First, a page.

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Discussion Starter #5
Ok...thanks for the help guys, but i'm still alittle unclear on a few things. Ive decided on 15"/10" aluminum or alloy wheels with 3.25" backspacing. I have also decided on 35"/12.5" mud terrains. From what ya'll have said, it seems that i should go with a 5" suspention kit instead of a 3" suspention and 3" body lift as i had originally planned even though the 5" kit would be more expenive than a suspention/body lift combo. I dont mind spending more if it is necisary. I would appreciate it if anyone could suggest a good 5" suspention kit that is relatively enexpensive and includes everything i will need to lift my truck. Regarding gearing, i really dont want to have to spend all the extra money to swap gears so if someone is running stock gears with 35's and haveing no trouble please let me know, but again, i will go ahead and swap if i have to. I have also found from what ya'll have told me that my ride should be decent if i go with 3.25 " backspacing wheels and my tires should wear decently if i rotate often. As for speed signal, if someone could let me know about how far it will be off and if i need to get it recalibrated it would be helpful because as i said i'm on a tight budget but will spend the extra money to get it recalibrated if necisary. I'm looking forward to being able to post some pics of the finished product so any feedback agaain will be appreciated.
 

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Joe,
I have not put on my lift (Scheduled for the 20th) it's currently hiding in the garage! Like I said, I personally went with the Fab-Tech lift. I did alot of checking and found that Fab-Tech does the best engineering for the money I spent. I spent just under $1700 (includes shipping) for the top of the line Fab-Tech 5.5" Performance Lift.
http://www.fabtechmotorsports.com/dodge/ram_4wd/ram_4wd.html
I went with the 4.5" rear springs, 5.5" lift and the double shocks up front. It's a fairly simple install with a handful of drilling and welding on 2 things on either side. There is some cutting, but it's not coming back off so I don't mind. I ordered Centerline rims with a back spacing of 3.75, and the 15x10's aren't stocked so they are being made. <IMG SRC="/board/images/smilies/icon_smile.gif">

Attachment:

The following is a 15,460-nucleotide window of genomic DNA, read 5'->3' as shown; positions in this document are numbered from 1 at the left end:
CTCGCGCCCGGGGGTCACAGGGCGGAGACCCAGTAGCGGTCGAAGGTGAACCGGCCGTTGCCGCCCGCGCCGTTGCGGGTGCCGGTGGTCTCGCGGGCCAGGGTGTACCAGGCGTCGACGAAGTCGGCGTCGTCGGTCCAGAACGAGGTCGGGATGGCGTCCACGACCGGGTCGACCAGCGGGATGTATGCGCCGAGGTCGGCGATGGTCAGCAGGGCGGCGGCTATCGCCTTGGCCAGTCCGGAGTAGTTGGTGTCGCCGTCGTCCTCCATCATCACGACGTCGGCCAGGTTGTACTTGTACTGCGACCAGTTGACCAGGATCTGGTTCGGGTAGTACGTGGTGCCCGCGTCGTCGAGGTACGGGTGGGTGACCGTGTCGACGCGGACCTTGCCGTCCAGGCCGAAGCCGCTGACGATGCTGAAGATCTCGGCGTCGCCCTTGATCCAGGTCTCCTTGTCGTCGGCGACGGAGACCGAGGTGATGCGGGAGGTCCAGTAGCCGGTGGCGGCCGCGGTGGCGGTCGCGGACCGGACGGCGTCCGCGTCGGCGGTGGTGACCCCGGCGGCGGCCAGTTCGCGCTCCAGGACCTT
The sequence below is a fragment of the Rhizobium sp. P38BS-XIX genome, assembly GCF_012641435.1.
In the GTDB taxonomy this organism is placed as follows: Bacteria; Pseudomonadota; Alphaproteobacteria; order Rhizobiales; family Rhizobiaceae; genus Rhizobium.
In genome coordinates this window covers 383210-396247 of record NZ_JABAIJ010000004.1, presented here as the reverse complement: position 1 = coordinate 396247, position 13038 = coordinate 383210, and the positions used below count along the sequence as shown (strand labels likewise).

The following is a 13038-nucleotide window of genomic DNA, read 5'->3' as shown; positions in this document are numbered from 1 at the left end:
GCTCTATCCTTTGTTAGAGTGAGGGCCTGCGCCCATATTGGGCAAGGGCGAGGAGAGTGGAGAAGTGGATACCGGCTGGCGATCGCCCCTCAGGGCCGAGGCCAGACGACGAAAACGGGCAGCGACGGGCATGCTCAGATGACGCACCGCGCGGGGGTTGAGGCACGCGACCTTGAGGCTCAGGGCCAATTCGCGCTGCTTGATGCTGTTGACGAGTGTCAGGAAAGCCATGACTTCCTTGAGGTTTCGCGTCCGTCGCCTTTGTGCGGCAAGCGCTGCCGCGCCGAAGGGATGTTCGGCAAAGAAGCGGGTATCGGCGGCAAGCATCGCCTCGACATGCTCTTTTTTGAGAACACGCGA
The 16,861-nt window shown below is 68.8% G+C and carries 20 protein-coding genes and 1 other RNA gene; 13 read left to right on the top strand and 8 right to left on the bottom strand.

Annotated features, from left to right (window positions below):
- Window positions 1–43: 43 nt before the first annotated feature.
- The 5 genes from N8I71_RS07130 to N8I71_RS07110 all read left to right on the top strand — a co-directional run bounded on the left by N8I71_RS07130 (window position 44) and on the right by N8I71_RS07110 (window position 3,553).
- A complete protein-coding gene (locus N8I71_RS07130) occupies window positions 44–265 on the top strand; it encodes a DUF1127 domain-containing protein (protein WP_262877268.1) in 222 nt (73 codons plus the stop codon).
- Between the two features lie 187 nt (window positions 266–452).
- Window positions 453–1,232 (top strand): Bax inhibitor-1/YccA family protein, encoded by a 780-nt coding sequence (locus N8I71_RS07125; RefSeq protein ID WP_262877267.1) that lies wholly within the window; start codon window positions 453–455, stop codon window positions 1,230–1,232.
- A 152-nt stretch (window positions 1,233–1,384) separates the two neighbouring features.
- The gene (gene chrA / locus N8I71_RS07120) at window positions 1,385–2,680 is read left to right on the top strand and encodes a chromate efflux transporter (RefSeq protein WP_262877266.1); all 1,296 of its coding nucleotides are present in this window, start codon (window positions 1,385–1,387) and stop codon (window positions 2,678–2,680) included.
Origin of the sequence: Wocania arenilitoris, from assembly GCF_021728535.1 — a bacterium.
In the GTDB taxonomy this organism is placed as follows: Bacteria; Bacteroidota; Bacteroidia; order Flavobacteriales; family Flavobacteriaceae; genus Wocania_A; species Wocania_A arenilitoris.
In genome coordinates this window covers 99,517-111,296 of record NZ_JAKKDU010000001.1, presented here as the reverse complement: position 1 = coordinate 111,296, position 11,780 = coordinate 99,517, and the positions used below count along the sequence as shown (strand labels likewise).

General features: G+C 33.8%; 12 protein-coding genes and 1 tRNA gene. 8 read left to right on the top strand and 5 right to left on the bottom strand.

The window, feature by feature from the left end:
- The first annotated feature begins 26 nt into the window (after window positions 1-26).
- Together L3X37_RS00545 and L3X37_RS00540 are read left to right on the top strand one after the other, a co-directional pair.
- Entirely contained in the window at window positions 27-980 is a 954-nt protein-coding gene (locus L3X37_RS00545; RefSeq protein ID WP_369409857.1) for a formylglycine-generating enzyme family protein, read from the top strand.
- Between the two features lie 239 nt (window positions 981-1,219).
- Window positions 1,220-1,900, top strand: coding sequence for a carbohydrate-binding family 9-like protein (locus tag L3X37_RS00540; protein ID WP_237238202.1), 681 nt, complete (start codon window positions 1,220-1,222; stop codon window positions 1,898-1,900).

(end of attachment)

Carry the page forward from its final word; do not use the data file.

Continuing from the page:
I have a 360 and 3.55's FRT & BACK, I don't know what my performance is going to drop to - yet I will suffer for the time being until I can do the gears right (with true lockers rear and LSD up FRT of course!) Stay away from the aluminum rims, they dent easy and are practically impossible to repair. Eagle Alloys, Centerline or American Racing rims are good choices.
I am going to try and regain performance by intake, exhaust, computer & ignition upgrades (totaling about $800-900.) The gearing I anticipate to run $700 an axle so I am going to leave it for last. I think the 360 should handle the tires well enough for the time being. Speedo, I dunno - I suppose I can figure it out as things go along.....Anything else I can do or help with, just let me know!
John
 

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im running 33's with stock gears and they pull the tires fine.....but my stock gears are 4:10's. as for the lift, most 5 inch kits are about the same price, superlift and skyjacker are about a thousand bucks depending on what options you get. the fabtech is a little more expensive as you already know but looks a little nicer than the others. the onlt kit thats considerably cheaper is the tuff country kit, i think its around 500, but im not too sure. its alot more basic using lift spacers and blocks instead of new coils and leafs. personaly i would go with the fabtech kit if i had the money, but ill probably end up buying the skyjacker kit when i do eventually lift, i might just wait a year or two and get a diesal and then lift that.
 

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I've gotten by with 36" swampers with a 4" lift with no rubbing. I have 3.55 factory gears and I get by although I'm currently saving up for 4.10 gears. A factory 318 might be a little worse cause my 318 slightly modified.